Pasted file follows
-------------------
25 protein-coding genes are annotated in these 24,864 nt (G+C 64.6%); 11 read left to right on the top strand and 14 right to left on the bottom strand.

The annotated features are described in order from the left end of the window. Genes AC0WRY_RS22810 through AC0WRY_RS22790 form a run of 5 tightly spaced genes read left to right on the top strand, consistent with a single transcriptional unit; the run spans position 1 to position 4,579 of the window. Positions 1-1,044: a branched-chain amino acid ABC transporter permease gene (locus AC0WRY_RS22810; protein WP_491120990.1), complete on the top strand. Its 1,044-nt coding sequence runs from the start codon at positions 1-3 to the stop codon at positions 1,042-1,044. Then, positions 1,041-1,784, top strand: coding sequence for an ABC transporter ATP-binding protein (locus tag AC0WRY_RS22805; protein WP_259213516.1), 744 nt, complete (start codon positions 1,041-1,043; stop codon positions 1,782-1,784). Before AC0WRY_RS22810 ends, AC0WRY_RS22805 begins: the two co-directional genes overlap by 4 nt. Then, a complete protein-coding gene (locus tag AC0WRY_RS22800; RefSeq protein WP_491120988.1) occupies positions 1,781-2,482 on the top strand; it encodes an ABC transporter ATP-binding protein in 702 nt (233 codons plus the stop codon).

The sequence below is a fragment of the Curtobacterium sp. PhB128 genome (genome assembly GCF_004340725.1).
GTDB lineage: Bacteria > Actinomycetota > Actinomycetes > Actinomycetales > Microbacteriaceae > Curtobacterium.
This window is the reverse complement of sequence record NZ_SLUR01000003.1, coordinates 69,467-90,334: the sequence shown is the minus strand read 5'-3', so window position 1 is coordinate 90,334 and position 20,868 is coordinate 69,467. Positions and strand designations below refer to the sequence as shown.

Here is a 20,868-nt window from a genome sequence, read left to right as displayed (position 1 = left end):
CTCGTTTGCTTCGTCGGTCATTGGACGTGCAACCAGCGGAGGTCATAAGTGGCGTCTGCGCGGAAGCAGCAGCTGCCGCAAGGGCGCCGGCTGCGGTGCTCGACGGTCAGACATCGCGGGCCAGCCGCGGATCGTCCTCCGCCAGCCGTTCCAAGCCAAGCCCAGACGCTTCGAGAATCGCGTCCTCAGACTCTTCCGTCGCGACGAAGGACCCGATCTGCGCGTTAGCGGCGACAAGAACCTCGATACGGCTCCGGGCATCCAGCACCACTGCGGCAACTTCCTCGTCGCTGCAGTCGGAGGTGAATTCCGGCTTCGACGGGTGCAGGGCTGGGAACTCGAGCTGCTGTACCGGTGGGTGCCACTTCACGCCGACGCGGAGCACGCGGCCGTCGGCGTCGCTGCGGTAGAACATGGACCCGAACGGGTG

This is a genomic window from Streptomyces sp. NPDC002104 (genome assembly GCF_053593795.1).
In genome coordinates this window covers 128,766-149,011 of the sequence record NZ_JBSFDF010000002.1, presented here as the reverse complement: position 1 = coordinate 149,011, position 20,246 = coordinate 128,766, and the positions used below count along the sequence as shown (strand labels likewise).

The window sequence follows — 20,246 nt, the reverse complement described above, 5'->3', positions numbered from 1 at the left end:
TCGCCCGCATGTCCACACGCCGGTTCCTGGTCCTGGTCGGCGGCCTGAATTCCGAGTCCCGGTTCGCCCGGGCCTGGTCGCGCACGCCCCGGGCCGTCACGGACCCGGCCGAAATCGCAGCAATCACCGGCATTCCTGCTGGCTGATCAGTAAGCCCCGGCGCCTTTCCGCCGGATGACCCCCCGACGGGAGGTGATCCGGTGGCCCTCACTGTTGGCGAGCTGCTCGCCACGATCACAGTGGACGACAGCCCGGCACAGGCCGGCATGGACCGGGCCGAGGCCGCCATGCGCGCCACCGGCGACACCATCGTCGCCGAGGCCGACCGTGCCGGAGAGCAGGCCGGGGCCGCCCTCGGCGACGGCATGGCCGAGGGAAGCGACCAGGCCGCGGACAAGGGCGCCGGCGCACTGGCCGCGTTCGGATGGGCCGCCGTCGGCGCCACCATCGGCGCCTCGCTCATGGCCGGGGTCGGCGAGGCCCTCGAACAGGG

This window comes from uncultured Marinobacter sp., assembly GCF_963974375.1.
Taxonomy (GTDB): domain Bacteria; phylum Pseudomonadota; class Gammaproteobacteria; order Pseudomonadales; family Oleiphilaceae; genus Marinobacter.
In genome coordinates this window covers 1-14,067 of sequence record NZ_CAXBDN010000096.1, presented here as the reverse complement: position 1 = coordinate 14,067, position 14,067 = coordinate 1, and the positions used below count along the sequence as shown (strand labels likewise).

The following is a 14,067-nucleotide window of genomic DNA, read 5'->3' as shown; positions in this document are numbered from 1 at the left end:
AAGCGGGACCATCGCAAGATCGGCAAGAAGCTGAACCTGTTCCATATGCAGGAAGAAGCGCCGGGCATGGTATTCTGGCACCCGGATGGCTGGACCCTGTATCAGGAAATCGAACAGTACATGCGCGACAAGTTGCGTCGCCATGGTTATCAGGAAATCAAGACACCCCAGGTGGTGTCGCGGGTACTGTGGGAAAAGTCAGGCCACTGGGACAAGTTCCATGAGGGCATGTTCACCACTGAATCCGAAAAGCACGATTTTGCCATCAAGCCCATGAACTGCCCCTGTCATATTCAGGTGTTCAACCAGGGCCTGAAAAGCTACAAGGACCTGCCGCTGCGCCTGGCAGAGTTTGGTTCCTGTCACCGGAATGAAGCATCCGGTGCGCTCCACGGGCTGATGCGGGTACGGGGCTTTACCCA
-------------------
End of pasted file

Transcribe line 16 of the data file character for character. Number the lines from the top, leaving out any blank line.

AAGCGGGACCATCGCAAGATCGGCAAGAAGCTGAACCTGTTCCATATGCAGGAAGAAGCGCCGGGCATGGTATTCTGGCACCCGGATGGCTGGACCCTGTATCAGGAAATCGAACAGTACATGCGCGACAAGTTGCGTCGCCATGGTTATCAGGAAATCAAGACACCCCAGGTGGTGTCGCGGGTACTGTGGGAAAAGTCAGGCCACTGGGACAAGTTCCATGAGGGCATGTTCACCACTGAATCCGAAAAGCACGATTTTGCCATCAAGCCCATGAACTGCCCCTGTCATATTCAGGTGTTCAACCAGGGCCTGAAAAGCTACAAGGACCTGCCGCTGCGCCTGGCAGAGTTTGGTTCCTGTCACCGGAATGAAGCATCCGGTGCGCTCCACGGGCTGATGCGGGTACGGGGCTTTACCCA